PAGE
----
Another deadly phenomenon affecting honeybees is colony collapse disorder, in which entire colonies of worker bees disappear from the hive, leaving behind a queen and immature bees that cannot sustain themselves.
The cause of the collapse disorder is still unknown, although factors suspected include various viruses and fungi, genetic abnormalities, and loss of natural habitat that disrupts the bees’ life cycle. Water shortages, unusual weather patterns and chemical pest control exposure are also of concern, according to the U.S. Environmental Agency’s pollinator protection site (http://1.usa.gov/1ei7zxF).
Another possible factor is the stress that honeybees are under from being transported to multiple locations for pollination purposes, Langer said. Honeybees, she explained, are the most heavily traveled livestock in the United States. For example, California’s almond crop requires 1.7 million colonies of bees during pollination season in mid-February – that’s about half of all the bee colonies in the U.S.
Native bees are rarely affected by the verroa mite, but have suffered from a significant loss of local plant species. Pesticide misuse, climate change and proliferation of nonnative invasive species are also considered harmful to native bees.
Langer agrees that pesticides may harm bees and other insects if used incorrectly.
“It’s critical to read the label – not only for the proper way to use pest control products but also how often to apply them,” she said. “And it’s important not to apply when bees are around or the flowers are in bloom that attract bees.”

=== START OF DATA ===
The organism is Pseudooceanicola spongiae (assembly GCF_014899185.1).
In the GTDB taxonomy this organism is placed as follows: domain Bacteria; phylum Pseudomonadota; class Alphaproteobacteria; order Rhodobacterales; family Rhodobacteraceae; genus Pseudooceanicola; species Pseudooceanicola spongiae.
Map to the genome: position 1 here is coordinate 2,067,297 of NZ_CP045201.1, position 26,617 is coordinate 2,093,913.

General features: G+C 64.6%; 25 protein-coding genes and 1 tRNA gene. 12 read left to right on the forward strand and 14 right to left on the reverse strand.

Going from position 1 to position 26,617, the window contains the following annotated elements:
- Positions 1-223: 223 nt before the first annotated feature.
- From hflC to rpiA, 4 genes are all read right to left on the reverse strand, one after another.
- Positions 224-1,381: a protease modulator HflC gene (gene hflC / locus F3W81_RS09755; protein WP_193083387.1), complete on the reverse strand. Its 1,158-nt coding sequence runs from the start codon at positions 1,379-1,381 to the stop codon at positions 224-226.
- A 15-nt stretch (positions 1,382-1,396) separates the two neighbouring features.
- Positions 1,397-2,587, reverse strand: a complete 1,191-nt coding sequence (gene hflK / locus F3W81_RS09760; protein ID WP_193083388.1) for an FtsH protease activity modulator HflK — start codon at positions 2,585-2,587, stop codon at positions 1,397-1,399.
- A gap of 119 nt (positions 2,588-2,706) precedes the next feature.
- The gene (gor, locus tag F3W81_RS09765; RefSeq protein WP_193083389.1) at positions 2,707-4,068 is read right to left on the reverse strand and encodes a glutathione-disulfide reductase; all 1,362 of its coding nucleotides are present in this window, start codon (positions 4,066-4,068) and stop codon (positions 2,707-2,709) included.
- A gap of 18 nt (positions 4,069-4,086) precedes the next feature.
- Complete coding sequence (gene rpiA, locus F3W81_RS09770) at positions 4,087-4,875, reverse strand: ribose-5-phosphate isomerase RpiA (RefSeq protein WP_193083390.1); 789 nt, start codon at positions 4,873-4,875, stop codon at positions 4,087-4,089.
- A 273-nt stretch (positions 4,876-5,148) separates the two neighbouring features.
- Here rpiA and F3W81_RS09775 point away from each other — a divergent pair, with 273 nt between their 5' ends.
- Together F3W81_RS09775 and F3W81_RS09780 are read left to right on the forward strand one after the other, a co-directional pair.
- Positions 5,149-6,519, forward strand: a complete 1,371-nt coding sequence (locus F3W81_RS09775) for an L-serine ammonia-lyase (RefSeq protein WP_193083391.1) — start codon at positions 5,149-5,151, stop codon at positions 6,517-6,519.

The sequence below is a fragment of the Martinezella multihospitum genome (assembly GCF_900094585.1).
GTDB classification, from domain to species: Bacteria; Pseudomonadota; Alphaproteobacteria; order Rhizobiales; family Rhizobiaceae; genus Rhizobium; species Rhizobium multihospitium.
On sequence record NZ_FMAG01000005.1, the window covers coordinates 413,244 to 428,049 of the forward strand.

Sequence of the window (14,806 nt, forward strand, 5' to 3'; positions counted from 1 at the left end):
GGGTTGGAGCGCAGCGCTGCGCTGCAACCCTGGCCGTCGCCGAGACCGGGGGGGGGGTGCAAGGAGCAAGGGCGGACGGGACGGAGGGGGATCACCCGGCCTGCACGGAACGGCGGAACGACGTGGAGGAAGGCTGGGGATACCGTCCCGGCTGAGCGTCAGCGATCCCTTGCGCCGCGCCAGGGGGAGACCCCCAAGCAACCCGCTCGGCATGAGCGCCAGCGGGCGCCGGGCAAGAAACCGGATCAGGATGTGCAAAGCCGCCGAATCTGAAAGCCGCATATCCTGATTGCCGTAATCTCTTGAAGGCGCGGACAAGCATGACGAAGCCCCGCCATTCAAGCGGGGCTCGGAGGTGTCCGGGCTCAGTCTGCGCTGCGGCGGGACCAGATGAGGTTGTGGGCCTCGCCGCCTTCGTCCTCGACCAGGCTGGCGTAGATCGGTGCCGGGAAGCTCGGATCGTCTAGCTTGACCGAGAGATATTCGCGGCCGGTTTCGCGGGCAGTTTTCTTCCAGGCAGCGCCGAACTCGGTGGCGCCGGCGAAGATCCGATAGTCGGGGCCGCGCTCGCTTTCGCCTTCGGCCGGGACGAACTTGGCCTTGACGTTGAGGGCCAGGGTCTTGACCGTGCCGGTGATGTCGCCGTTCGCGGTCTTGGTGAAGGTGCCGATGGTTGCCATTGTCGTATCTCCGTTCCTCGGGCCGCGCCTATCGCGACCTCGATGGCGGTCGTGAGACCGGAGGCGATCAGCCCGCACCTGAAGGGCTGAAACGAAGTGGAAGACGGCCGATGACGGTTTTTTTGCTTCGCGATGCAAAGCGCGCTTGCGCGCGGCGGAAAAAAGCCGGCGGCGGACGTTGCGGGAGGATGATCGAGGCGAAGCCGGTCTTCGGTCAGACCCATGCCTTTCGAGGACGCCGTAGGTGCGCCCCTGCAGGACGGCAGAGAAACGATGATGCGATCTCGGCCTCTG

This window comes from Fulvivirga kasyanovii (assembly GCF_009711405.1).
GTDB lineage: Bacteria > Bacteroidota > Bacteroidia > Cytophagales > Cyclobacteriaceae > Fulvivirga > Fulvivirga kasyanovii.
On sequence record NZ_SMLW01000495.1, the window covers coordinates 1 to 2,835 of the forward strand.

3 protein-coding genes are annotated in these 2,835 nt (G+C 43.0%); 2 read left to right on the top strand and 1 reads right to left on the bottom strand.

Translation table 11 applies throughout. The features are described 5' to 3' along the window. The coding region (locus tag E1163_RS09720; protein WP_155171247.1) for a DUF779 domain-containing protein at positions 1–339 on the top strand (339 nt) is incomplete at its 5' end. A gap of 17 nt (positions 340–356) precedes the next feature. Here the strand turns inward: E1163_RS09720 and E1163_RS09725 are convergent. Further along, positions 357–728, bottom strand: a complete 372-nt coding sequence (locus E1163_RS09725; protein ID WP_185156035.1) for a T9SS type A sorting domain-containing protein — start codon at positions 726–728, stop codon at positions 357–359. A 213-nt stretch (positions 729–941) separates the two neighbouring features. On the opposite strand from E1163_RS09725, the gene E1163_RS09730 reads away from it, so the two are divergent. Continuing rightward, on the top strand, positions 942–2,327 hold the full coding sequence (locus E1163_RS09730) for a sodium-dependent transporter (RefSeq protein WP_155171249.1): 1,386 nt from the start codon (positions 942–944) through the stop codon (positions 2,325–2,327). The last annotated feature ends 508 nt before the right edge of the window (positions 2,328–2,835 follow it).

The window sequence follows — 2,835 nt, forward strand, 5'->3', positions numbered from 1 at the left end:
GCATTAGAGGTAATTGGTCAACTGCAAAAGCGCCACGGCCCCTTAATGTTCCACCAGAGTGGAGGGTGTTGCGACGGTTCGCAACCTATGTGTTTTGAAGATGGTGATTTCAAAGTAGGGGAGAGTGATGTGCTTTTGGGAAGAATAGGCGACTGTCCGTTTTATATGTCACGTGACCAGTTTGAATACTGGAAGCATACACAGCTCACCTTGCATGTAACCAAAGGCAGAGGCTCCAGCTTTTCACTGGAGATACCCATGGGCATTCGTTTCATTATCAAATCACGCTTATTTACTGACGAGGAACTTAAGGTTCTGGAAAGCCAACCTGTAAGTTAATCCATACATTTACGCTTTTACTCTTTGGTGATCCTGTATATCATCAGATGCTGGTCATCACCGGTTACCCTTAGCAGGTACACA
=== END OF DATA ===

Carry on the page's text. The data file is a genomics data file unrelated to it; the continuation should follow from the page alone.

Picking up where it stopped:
Although the jury may be out on whether safe application of pesticides damages bees and bee colonies, I avoid using chemicals on my plants and lawn whenever possible. I believe that a gardener who is trying to attract wildlife has an extra obligation to protect creatures coming to the yard.
Do your part
There are plenty of ways wildlife gardeners can give bee health a boost:
▪ Invest in native flowering plants that provide food for bees. On a single foraging trip, a bee will stop at 20 to 40 different flowers.
▪ Include plants with flowers of different sizes in order to accommodate big bumblebees, as well as more petite models. Even pots of flowers on the porch will help provide valuable habitat.
▪ Include flowers with a variety of colors, scents and shapes.
▪ Clump flowers together to make it easier for bees to jump from plant to plant.
▪ Don’t apply pesticides and other chemicals between about 9 a.m. and 4 p.m., since that’s when bees are most likely to be outside the hive foraging for food.
For more natural pest-control and gardening tips ,check out the Greenhouse Catalog website at greenhousecatalog.com/natural-gardening.
For a fun way to learn more about bees and the plants that sustain them, try the Pollinator Partnership’s Bee Smart application for Android and iPhone. It’s available at pollinator.org. After downloading the app, just type in your ZIP code for a list of suggested plants to grow in your area.